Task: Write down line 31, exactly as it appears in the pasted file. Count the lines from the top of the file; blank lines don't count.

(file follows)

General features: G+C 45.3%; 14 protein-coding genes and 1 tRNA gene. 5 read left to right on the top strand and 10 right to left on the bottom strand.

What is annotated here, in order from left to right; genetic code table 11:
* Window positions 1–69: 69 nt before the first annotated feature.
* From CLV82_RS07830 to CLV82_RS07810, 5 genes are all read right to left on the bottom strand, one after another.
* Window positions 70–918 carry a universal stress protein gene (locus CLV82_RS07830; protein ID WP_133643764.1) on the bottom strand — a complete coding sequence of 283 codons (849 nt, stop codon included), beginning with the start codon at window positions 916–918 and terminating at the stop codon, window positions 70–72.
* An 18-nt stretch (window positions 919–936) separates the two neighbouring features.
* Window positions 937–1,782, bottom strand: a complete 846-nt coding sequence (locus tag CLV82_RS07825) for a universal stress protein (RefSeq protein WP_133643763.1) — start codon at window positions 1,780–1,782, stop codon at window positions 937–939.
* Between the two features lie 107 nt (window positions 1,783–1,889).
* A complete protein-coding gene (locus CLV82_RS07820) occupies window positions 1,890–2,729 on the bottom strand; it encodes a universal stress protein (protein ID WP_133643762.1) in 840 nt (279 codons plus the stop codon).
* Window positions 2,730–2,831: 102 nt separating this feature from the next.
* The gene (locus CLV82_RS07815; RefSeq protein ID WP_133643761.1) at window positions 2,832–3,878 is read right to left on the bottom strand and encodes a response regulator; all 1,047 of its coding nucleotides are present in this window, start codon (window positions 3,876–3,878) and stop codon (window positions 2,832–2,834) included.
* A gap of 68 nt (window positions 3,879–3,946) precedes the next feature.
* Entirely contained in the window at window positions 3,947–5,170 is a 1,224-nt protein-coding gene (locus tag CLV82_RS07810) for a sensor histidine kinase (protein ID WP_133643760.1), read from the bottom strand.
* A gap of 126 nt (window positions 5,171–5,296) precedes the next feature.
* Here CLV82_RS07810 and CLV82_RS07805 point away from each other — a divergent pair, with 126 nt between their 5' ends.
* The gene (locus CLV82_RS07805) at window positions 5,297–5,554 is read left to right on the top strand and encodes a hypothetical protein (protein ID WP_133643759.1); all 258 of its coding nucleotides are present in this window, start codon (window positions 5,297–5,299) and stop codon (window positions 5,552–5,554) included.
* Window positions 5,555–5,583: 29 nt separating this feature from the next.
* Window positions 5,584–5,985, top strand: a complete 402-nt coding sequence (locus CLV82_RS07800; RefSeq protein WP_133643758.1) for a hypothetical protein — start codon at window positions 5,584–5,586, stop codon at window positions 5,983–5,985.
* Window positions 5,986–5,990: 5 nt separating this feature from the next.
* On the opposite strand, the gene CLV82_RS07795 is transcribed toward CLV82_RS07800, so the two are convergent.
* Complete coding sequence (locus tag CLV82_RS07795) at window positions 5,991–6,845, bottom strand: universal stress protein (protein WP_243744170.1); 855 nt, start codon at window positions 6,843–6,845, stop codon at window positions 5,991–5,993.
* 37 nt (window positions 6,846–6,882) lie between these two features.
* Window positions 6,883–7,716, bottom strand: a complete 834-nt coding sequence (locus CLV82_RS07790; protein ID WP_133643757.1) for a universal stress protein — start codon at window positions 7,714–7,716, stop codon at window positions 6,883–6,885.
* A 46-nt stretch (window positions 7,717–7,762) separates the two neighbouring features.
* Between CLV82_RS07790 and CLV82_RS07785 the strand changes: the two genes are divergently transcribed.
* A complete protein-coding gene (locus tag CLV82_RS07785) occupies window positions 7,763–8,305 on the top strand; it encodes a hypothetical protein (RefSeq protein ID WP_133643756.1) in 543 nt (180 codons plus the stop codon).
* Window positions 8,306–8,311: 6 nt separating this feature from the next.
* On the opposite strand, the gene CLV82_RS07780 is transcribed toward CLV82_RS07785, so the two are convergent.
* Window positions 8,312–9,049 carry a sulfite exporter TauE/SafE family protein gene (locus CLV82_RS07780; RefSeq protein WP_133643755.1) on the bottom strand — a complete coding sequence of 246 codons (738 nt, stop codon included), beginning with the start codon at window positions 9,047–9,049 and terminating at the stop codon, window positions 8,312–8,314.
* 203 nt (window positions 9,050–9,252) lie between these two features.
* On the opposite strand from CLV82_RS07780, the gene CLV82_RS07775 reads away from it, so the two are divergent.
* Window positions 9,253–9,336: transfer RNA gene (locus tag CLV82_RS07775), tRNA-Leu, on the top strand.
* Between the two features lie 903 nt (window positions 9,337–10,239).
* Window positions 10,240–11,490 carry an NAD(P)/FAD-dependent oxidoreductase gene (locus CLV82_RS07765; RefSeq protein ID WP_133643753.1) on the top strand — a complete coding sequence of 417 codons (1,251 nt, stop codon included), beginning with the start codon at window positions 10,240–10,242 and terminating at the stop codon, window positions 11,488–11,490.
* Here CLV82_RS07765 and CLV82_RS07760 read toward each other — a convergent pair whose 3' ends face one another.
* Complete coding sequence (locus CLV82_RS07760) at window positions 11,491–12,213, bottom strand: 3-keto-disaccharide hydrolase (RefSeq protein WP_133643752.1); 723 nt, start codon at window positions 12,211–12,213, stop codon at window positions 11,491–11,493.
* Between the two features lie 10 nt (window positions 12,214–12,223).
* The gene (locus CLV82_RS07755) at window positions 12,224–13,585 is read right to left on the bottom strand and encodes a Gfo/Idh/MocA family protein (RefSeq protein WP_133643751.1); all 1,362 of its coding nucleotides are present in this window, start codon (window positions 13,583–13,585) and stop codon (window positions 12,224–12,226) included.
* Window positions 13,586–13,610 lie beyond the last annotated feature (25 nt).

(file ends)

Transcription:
* On the opposite strand from CLV82_RS07780, the gene CLV82_RS07775 reads away from it, so the two are divergent.